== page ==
VANCOUVER, Wash. — A 27-year-old Vancouver man is suing the city and two local police officers for what he says was illegal entry into his home and racial discrimination.

Jabo Johnigan, a Black computer software engineer with no criminal record, is suing the city and two white officers for $1 million in damages, The Columbian reports.

Attorney Angus Lee wrote in the lawsuit that Vancouver police Officers Christopher Bohatch and Scotland Hammond violated Johnigan’s civil rights by “barging into his home at night without a warrant or any other lawful authority, and for then searching his home, seizing him, and interrogating him.”

The lawsuit claims the officers’ decision to search Johnigan’s residence and keep him there were motivated in part or in total by race.

The probable cause statement filed with the Clark County District Court case says the officers responded to Johnigan’s apartment in Vancouver on March 13, 2019. Israel Young — who according to the lawsuit was not in a relationship with Johnigan at the time, but who has a child with him, the police report noted — was upset with Johnigan, according to the affidavit.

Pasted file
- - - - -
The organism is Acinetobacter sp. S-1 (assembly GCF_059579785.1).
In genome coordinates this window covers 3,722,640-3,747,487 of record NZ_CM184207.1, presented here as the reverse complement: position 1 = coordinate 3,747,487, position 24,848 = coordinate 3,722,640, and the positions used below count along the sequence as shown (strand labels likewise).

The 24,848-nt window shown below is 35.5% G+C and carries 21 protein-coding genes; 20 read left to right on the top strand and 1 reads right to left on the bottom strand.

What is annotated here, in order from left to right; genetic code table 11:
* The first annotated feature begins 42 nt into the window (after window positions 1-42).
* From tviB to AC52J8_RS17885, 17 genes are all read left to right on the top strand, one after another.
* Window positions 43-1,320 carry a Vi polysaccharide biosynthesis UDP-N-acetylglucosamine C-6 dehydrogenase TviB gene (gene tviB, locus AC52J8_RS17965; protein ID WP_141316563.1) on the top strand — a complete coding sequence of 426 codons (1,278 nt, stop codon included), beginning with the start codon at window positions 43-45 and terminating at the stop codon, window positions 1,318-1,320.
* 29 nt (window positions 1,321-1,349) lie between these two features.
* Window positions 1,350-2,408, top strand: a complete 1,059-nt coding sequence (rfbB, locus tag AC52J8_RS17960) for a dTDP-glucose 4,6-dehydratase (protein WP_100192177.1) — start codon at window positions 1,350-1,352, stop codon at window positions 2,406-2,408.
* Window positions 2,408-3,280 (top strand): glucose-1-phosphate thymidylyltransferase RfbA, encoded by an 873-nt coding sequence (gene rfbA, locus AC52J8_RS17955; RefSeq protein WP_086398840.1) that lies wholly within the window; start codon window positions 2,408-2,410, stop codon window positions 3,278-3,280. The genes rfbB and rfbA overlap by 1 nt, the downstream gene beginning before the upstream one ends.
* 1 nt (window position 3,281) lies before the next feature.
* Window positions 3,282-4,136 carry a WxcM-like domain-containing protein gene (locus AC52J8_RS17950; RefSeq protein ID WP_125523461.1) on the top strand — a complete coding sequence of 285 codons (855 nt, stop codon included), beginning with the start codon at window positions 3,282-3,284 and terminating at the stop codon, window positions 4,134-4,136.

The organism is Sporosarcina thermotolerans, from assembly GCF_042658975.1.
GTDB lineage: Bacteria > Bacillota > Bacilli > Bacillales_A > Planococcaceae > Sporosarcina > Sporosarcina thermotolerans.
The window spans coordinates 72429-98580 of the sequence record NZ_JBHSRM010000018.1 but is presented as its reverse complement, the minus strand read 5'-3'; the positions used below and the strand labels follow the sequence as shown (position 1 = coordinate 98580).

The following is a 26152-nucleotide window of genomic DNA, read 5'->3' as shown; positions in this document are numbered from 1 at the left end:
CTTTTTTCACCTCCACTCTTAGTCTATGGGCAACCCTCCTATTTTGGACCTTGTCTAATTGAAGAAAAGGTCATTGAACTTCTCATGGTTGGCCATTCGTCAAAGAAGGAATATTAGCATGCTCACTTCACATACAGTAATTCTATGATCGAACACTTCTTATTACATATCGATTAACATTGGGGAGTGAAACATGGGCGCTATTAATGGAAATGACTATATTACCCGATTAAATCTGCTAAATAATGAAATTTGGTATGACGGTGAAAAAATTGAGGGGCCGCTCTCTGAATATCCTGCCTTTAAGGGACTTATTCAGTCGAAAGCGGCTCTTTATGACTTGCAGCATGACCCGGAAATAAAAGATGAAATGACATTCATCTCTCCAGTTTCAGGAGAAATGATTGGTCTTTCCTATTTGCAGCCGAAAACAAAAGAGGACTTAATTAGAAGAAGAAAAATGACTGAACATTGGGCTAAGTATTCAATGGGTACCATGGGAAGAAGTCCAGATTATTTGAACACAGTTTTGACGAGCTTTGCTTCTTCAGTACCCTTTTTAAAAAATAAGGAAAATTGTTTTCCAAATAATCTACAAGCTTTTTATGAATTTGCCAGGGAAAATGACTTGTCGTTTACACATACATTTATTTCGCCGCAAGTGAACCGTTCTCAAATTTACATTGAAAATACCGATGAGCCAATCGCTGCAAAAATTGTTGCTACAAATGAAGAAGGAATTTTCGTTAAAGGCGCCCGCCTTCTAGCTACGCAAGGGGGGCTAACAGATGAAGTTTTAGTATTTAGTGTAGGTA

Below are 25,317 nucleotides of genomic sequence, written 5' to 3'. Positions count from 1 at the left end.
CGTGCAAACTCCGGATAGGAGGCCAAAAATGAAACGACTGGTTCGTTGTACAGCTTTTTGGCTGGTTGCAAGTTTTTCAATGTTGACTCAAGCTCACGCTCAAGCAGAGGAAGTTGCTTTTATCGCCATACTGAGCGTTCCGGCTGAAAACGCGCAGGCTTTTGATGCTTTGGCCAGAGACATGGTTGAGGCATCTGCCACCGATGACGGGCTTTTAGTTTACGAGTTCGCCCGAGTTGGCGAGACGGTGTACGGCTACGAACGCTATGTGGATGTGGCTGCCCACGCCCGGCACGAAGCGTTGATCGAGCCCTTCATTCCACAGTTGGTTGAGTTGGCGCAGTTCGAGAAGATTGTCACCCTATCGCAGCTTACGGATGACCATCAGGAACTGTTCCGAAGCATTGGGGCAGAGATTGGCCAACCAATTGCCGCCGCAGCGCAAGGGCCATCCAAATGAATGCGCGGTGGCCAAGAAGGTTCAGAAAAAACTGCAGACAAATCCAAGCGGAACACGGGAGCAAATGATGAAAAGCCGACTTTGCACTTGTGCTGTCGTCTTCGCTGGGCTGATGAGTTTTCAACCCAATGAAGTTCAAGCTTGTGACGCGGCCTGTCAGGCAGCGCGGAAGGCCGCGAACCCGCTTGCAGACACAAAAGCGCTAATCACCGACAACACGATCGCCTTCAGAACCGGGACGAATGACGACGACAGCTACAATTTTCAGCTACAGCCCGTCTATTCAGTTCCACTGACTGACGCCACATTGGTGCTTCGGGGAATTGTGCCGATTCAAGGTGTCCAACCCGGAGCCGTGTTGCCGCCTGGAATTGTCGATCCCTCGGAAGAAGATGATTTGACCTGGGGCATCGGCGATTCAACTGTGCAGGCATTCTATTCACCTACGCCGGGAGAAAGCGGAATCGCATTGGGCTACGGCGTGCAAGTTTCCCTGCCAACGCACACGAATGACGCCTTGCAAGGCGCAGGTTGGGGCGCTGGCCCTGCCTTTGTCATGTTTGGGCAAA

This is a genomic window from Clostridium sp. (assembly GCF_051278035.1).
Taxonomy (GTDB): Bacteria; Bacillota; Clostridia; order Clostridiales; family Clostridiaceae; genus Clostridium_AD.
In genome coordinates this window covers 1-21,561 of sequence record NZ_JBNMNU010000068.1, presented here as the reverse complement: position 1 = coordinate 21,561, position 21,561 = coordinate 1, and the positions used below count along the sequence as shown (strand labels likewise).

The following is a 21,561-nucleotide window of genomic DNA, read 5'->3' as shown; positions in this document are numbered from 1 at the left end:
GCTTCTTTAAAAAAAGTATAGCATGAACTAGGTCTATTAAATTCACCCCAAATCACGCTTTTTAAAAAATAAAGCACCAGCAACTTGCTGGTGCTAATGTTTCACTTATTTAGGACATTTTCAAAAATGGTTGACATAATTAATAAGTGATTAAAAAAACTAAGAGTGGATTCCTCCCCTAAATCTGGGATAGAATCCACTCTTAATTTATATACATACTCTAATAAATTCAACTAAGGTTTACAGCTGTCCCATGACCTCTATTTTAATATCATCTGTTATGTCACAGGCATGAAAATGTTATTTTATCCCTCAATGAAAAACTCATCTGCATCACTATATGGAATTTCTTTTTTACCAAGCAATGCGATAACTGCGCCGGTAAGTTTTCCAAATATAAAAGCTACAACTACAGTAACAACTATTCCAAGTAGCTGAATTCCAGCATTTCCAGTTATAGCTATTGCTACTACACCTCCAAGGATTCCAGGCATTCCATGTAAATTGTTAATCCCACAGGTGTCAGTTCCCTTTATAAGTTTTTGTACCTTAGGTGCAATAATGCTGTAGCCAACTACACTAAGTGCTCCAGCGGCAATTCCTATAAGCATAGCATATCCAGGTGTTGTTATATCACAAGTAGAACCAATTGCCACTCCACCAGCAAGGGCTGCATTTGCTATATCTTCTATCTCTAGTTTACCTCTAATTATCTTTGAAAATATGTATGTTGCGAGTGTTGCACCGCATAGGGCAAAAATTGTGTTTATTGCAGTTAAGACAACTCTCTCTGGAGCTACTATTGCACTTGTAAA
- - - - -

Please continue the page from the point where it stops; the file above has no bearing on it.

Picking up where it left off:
Young threatened to turn off the TV, which Johnigan was using to play video games. She turned off the TV several times, and then Johnigan punched a hole in the television, according to the affidavit.

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Police arrested Johnigan on suspicion of domestic violence-related, third-degree malicious mischief.

Johnigan claims he told the officers he had asked Young to leave his apartment. The officers are alleged to have asked Johnigan to step outside and speak, but he said he did not wish to, according to the lawsuit.

One of the officers then entered the apartment, without permission or a warrant, and interrogated Johnigan, according to the lawsuit.

Clark County Deputy Prosecutor Kenneth Wallace eventually filed and was granted a motion to dismiss the case, without prejudice, because the prosecution “cannot prove beyond a reasonable doubt.”

Assistant City Attorney Daniel G. Lloyd said the officers acted consistent with the requirements of the Fourth Amendment and said they had permission from the 911 caller to enter to watch a video she had made of the incident.